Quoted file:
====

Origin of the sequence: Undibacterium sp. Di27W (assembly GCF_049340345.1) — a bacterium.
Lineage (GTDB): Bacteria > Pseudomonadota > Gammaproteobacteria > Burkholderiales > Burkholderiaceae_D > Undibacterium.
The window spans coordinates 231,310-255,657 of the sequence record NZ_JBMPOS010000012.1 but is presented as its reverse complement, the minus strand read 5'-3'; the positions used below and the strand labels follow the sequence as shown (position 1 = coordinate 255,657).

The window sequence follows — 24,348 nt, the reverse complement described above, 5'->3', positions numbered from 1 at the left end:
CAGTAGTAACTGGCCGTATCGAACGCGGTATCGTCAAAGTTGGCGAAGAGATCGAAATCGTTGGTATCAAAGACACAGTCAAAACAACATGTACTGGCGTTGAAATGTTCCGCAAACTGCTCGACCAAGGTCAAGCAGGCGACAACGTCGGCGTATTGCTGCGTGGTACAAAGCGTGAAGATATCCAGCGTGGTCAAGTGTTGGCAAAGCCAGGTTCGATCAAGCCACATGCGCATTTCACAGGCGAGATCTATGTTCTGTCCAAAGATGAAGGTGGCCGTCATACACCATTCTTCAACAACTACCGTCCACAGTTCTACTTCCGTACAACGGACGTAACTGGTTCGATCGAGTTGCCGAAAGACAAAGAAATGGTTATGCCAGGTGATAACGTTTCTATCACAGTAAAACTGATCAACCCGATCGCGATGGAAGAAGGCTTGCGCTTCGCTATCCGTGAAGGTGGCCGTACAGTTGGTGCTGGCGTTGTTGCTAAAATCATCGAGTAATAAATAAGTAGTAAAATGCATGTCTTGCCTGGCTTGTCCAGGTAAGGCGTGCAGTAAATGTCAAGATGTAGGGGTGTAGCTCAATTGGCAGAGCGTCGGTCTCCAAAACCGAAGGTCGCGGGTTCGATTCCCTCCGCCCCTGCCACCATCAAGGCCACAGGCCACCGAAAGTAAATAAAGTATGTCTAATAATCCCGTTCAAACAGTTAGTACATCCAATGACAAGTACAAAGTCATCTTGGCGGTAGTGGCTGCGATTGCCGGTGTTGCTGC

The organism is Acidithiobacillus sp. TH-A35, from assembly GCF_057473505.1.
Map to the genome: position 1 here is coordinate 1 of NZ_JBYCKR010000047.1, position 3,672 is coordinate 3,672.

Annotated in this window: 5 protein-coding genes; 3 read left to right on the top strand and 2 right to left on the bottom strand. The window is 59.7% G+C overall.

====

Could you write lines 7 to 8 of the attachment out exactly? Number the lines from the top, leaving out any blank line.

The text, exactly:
Map to the genome: position 1 here is coordinate 1 of NZ_JBYCKR010000047.1, position 3,672 is coordinate 3,672.

Annotated in this window: 5 protein-coding genes; 3 read left to right on the top strand and 2 right to left on the bottom strand. The window is 59.7% G+C overall.